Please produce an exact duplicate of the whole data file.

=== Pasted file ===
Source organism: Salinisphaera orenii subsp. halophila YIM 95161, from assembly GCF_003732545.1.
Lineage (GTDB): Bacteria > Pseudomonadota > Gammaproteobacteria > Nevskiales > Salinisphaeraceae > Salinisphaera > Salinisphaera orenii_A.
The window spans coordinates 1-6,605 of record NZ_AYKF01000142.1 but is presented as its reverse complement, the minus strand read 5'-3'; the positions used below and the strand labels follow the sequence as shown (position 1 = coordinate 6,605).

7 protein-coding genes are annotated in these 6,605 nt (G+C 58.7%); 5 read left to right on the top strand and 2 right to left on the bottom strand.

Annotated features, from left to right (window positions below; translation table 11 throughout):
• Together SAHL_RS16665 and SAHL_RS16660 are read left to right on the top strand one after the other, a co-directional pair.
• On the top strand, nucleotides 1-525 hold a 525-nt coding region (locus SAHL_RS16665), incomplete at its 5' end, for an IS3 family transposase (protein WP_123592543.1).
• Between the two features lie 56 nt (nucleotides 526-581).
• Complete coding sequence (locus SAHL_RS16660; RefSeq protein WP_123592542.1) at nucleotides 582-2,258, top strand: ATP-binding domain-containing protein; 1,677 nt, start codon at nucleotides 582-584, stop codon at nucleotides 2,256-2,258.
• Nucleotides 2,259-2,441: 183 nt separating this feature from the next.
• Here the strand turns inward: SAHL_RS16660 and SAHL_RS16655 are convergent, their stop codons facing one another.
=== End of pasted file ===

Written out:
Source organism: Salinisphaera orenii subsp. halophila YIM 95161, from assembly GCF_003732545.1.
Lineage (GTDB): Bacteria > Pseudomonadota > Gammaproteobacteria > Nevskiales > Salinisphaeraceae > Salinisphaera > Salinisphaera orenii_A.
The window spans coordinates 1-6,605 of record NZ_AYKF01000142.1 but is presented as its reverse complement, the minus strand read 5'-3'; the positions used below and the strand labels follow the sequence as shown (position 1 = coordinate 6,605).

7 protein-coding genes are annotated in these 6,605 nt (G+C 58.7%); 5 read left to right on the top strand and 2 right to left on the bottom strand.

Annotated features, from left to right (window positions below; translation table 11 throughout):
• Together SAHL_RS16665 and SAHL_RS16660 are read left to right on the top strand one after the other, a co-directional pair.
• On the top strand, nucleotides 1-525 hold a 525-nt coding region (locus SAHL_RS16665), incomplete at its 5' end, for an IS3 family transposase (protein WP_123592543.1).
• Between the two features lie 56 nt (nucleotides 526-581).
• Complete coding sequence (locus SAHL_RS16660; RefSeq protein WP_123592542.1) at nucleotides 582-2,258, top strand: ATP-binding domain-containing protein; 1,677 nt, start codon at nucleotides 582-584, stop codon at nucleotides 2,256-2,258.
• Nucleotides 2,259-2,441: 183 nt separating this feature from the next.
• Here the strand turns inward: SAHL_RS16660 and SAHL_RS16655 are convergent, their stop codons facing one another.